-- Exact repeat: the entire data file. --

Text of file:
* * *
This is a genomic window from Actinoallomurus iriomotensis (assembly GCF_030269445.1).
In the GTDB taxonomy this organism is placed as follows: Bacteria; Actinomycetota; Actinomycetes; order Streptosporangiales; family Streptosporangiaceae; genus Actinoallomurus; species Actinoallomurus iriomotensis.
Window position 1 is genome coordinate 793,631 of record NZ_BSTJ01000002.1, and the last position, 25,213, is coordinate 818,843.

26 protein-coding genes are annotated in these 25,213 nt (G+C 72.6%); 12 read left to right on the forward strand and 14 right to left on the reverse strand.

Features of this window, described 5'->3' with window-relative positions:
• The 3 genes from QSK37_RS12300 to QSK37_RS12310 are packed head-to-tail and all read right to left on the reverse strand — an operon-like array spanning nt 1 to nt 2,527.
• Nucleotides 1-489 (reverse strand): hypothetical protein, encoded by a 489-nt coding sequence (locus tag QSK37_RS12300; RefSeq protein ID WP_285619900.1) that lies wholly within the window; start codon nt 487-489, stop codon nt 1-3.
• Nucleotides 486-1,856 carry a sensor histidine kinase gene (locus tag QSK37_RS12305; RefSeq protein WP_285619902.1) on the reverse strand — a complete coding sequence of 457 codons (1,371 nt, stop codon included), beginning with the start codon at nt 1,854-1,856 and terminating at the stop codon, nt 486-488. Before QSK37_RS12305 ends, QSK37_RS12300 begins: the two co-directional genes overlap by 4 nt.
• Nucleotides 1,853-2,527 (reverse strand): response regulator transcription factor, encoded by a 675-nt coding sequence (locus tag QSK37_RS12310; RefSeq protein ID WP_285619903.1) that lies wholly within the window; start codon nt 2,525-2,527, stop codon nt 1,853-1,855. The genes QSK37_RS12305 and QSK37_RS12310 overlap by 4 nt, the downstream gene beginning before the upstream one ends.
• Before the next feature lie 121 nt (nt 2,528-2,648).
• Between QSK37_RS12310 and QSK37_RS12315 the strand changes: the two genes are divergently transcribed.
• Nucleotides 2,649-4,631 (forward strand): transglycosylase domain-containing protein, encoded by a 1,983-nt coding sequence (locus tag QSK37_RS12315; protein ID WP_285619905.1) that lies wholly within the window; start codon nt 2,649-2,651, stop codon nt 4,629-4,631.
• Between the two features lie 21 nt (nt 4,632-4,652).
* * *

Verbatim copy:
This is a genomic window from Actinoallomurus iriomotensis (assembly GCF_030269445.1).
In the GTDB taxonomy this organism is placed as follows: Bacteria; Actinomycetota; Actinomycetes; order Streptosporangiales; family Streptosporangiaceae; genus Actinoallomurus; species Actinoallomurus iriomotensis.
Window position 1 is genome coordinate 793,631 of record NZ_BSTJ01000002.1, and the last position, 25,213, is coordinate 818,843.

26 protein-coding genes are annotated in these 25,213 nt (G+C 72.6%); 12 read left to right on the forward strand and 14 right to left on the reverse strand.

Features of this window, described 5'->3' with window-relative positions:
• The 3 genes from QSK37_RS12300 to QSK37_RS12310 are packed head-to-tail and all read right to left on the reverse strand — an operon-like array spanning nt 1 to nt 2,527.
• Nucleotides 1-489 (reverse strand): hypothetical protein, encoded by a 489-nt coding sequence (locus tag QSK37_RS12300; RefSeq protein ID WP_285619900.1) that lies wholly within the window; start codon nt 487-489, stop codon nt 1-3.
• Nucleotides 486-1,856 carry a sensor histidine kinase gene (locus tag QSK37_RS12305; RefSeq protein WP_285619902.1) on the reverse strand — a complete coding sequence of 457 codons (1,371 nt, stop codon included), beginning with the start codon at nt 1,854-1,856 and terminating at the stop codon, nt 486-488. Before QSK37_RS12305 ends, QSK37_RS12300 begins: the two co-directional genes overlap by 4 nt.
• Nucleotides 1,853-2,527 (reverse strand): response regulator transcription factor, encoded by a 675-nt coding sequence (locus tag QSK37_RS12310; RefSeq protein ID WP_285619903.1) that lies wholly within the window; start codon nt 2,525-2,527, stop codon nt 1,853-1,855. The genes QSK37_RS12305 and QSK37_RS12310 overlap by 4 nt, the downstream gene beginning before the upstream one ends.
• Before the next feature lie 121 nt (nt 2,528-2,648).
• Between QSK37_RS12310 and QSK37_RS12315 the strand changes: the two genes are divergently transcribed.
• Nucleotides 2,649-4,631 (forward strand): transglycosylase domain-containing protein, encoded by a 1,983-nt coding sequence (locus tag QSK37_RS12315; protein ID WP_285619905.1) that lies wholly within the window; start codon nt 2,649-2,651, stop codon nt 4,629-4,631.
• Between the two features lie 21 nt (nt 4,632-4,652).